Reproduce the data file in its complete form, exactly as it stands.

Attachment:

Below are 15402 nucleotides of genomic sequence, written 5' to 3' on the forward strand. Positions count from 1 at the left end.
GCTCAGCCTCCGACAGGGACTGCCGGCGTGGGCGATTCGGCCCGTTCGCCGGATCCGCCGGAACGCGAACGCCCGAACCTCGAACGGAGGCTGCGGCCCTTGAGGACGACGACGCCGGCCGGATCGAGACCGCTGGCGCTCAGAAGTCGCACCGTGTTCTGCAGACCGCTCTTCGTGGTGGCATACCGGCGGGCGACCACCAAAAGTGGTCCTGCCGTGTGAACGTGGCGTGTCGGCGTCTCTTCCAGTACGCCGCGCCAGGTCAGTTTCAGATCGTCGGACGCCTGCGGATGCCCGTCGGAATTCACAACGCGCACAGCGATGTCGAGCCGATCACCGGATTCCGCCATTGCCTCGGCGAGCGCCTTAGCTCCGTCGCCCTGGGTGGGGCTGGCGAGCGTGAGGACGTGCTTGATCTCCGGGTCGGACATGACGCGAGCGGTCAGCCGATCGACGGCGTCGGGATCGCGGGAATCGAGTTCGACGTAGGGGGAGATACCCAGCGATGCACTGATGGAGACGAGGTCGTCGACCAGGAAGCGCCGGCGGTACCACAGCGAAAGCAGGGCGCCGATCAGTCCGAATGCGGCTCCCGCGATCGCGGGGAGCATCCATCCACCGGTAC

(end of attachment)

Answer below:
Below are 15402 nucleotides of genomic sequence, written 5' to 3' on the forward strand. Positions count from 1 at the left end.
GCTCAGCCTCCGACAGGGACTGCCGGCGTGGGCGATTCGGCCCGTTCGCCGGATCCGCCGGAACGCGAACGCCCGAACCTCGAACGGAGGCTGCGGCCCTTGAGGACGACGACGCCGGCCGGATCGAGACCGCTGGCGCTCAGAAGTCGCACCGTGTTCTGCAGACCGCTCTTCGTGGTGGCATACCGGCGGGCGACCACCAAAAGTGGTCCTGCCGTGTGAACGTGGCGTGTCGGCGTCTCTTCCAGTACGCCGCGCCAGGTCAGTTTCAGATCGTCGGACGCCTGCGGATGCCCGTCGGAATTCACAACGCGCACAGCGATGTCGAGCCGATCACCGGATTCCGCCATTGCCTCGGCGAGCGCCTTAGCTCCGTCGCCCTGGGTGGGGCTGGCGAGCGTGAGGACGTGCTTGATCTCCGGGTCGGACATGACGCGAGCGGTCAGCCGATCGACGGCGTCGGGATCGCGGGAATCGAGTTCGACGTAGGGGGAGATACCCAGCGATGCACTGATGGAGACGAGGTCGTCGACCAGGAAGCGCCGGCGGTACCACAGCGAAAGCAGGGCGCCGATCAGTCCGAATGCGGCTCCCGCGATCGCGGGGAGCATCCATCCACCGGTAC